Farmers didn’t see many headline benefits from the Chancellor’s Autumn Statement – but there were some smaller hidden impacts to be aware of, according to rural accountant Old Mill.
Of course, the headline reductions in National Insurance will benefit everyone, from the self-employed to employers and their employees. “That will help take the edge off the stealth tax increases and threshold freezes,” says partner Andrew Vickery. Income tax thresholds remain unchanged, and with inflation and the rise in the living wage, it’s a question of giving with one hand and taking back with the other.
“However, it could be worth delaying Christmas bonuses until the New Year, when the NI reductions come into force, so that employees receive more of the money – although it rather undermines the point of a Christmas bonus!”
Lifting the limit on how much capital expenditure limited companies can put against profits in a single year sounds like a positive move – although retaining the £1m cap for sole traders and partnerships smacks of an uneven playing field. That said, the Annual Investment Allowance is more open than full expensing for companies, as second-hand equipment is eligible for the former, and not for the latter, says Mr Vickery.
“In reality, how many sole traders and partnerships expect to spend more than £1m in a single year? Even if you’re putting in a major new parlour or grain store, that expenditure often means other purchases are put on hold, and often it can be spread over two financial years.”
Trimming the benefits regime to encourage more people into work is more of a political football than an economic one, he notes. And while having more people in the workplace should in theory mean more available to agriculture, the reality of hiring someone who doesn’t have the necessary skills for the job is unlikely.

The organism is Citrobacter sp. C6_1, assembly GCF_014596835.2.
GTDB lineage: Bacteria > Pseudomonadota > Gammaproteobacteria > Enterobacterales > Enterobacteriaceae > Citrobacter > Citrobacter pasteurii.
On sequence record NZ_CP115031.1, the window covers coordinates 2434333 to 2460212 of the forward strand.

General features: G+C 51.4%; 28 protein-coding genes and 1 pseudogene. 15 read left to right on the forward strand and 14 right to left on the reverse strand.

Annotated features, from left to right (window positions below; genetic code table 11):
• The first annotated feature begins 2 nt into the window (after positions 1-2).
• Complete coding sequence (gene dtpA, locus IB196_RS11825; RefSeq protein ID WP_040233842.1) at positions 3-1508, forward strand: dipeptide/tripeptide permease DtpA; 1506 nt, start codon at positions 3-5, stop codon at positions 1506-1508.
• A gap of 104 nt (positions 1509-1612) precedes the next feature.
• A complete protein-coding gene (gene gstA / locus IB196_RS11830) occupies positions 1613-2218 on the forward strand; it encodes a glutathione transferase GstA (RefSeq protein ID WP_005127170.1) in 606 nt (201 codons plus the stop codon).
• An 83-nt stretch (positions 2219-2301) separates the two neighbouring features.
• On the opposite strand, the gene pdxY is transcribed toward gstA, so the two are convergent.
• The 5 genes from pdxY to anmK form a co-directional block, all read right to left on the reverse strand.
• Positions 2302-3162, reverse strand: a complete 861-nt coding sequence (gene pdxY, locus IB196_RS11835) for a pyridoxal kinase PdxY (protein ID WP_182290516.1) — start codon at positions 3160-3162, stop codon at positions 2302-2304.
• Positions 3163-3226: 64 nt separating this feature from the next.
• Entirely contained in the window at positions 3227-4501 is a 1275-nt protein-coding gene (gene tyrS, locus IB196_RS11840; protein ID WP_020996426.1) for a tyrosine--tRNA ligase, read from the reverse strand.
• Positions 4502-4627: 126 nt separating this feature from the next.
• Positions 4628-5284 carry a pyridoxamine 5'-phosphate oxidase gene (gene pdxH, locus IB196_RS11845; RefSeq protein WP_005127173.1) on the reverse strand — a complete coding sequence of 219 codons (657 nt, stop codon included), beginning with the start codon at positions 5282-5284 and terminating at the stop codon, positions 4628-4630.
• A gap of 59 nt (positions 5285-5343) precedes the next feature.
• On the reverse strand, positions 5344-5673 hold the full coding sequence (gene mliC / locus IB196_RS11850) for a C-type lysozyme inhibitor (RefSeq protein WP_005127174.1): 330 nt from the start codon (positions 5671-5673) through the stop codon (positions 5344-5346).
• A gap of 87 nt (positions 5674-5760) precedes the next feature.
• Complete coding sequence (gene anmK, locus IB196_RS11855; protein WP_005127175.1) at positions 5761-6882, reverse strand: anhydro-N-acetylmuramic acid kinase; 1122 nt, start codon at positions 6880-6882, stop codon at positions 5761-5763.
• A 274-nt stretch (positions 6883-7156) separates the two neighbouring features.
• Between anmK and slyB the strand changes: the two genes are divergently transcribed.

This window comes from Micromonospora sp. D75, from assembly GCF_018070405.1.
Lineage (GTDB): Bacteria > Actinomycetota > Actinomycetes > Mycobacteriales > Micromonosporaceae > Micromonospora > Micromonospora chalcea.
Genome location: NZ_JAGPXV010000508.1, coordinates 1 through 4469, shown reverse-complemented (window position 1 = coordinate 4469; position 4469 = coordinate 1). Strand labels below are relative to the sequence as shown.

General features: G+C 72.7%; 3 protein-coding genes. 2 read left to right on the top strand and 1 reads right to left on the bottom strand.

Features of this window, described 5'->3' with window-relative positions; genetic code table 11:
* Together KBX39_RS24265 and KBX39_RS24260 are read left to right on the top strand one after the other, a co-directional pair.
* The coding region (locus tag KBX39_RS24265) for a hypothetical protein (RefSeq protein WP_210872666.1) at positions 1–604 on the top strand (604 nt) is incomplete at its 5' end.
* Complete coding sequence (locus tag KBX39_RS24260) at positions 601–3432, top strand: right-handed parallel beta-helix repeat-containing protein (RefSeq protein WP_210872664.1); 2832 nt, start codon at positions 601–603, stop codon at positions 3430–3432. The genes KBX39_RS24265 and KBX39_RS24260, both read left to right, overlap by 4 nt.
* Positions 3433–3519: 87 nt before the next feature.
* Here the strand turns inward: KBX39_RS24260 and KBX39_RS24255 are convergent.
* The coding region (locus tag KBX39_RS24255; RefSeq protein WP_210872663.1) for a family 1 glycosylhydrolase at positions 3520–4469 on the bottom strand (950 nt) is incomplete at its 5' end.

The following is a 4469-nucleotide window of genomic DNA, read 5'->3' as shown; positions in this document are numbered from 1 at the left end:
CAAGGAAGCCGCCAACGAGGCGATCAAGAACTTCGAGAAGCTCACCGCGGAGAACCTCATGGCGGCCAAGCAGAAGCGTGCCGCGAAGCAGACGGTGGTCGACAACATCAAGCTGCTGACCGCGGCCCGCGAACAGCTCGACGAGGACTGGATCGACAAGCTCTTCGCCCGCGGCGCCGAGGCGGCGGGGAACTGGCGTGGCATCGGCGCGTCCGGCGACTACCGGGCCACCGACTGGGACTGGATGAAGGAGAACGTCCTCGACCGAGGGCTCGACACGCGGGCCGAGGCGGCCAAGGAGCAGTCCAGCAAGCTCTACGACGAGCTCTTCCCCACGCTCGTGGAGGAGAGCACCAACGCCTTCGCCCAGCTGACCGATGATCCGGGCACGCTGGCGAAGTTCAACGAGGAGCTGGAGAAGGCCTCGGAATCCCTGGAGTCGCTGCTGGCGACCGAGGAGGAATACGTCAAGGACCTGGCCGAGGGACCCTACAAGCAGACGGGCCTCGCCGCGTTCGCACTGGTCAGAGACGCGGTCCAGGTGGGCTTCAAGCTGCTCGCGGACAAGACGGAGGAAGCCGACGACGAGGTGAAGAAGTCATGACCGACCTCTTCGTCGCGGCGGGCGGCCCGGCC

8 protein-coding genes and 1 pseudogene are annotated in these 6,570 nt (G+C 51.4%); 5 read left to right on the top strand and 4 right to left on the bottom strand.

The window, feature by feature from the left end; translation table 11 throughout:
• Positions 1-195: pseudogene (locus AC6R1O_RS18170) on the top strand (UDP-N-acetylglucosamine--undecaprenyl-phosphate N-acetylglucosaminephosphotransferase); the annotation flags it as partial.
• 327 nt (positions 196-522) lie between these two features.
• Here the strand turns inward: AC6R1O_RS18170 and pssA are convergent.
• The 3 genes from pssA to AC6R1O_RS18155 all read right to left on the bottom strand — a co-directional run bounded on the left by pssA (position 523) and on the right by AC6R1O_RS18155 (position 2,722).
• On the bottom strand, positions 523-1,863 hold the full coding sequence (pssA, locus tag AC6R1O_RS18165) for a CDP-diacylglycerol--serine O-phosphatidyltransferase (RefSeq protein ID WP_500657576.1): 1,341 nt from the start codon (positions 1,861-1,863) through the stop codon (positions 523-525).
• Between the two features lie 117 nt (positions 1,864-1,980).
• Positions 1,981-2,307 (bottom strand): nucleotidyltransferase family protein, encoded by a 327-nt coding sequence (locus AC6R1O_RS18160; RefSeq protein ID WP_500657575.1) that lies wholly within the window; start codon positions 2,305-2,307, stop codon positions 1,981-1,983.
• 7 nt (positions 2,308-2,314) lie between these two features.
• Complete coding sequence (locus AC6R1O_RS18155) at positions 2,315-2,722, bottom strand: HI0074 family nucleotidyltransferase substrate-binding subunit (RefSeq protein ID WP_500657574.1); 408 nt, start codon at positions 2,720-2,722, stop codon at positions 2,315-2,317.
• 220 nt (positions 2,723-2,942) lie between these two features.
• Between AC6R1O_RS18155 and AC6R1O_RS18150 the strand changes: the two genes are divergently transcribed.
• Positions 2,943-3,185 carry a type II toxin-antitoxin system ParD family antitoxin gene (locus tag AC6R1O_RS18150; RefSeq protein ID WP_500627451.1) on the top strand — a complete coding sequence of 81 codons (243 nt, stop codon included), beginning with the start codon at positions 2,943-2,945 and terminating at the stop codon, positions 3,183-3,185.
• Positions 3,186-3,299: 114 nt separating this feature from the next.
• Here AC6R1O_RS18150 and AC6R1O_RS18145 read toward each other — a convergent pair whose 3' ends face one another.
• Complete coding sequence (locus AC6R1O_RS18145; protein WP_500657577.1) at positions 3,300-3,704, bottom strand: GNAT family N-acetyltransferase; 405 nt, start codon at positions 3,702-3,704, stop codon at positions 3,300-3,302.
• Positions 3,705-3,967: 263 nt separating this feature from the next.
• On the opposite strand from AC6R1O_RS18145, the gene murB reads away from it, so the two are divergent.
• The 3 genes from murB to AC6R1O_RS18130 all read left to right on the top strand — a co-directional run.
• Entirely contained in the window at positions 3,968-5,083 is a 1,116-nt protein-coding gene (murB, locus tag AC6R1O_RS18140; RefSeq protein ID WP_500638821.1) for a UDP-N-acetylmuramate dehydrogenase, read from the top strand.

One of the more hidden elements of the Statement was a 6.7% increase in the Annual Tax on Enveloped Dwellings (ATED). This tax is relatively unknown, but many agricultural businesses will be exposed to it, warns Mr Vickery. Often farms have properties which are rented to the farm company or partnership which has a company member. These dwellings are subject to the ATED, with houses worth between £500,000 and £1m incurring a tax of £4,400/year from 1 April 2024. Properties worth more pay higher tax on a sliding scale.
“Most farmhouses, farm workers’ properties, and let cottages are exempt – but you must apply for the exemption each year,” he explains. “If you’re not aware of the tax and haven’t applied for the exemption for several years, then you’re going to face a big tax bill and penalties. With the increase in the ATED it’s going to be 6.7% more costly not to understand this tax and deal with it appropriately.”
Another under-the-radar change affects how self-employed people can prepare their accounts. Previously, anyone with a turnover over £150,000 was required to use the accrual basis – now that limit has been removed, so anyone can choose to use the cash basis instead. “The cash basis is a simpler system, but people should be very wary before using it,” warns Mr Vickery. The fluctuations in cash flow can make accounts look very strange when presenting to a bank for a loan, for example. And those using the cash basis lose the ability to offset losses from the farm against other sources of income.
When it comes to future changes, the Chancellor announced a consultation into whether employees should be able to keep their pension pots for life, rather than having different pensions set up each time they change jobs. “I can see that being a real benefit for employees, but it will be a real headache for employers, having to pay into different pensions for every employee,” says Mr Vickery.
In terms of headlines which were touted but never came to fruition, the expected reform of Inheritance Tax (IHT) yielded nothing. “There were some expectations of reducing IHT from 40% to 20%, or raising the payment threshold – but Labour would have made hay with that. All eyes are now on when there will be an election and how quickly after that there will be changes. And it’s almost unthinkable that Labour will cut IHT while putting VAT on school fees – so if a change is made it’s unlikely to be a beneficial one.”
Finally, the decision not to reform Child Benefit will be a blow to parents on a reasonable income. Anyone earning over £50,000 sees their Child Benefit payments restricted, explains Mr Vickery. “That’s rather unfair on hard working people who’ve got children, particularly given the rate of inflation. Those who are self-employed have the ability to manage their accounts to avoid this pitfall, but you have to be aware of it in the first place.”
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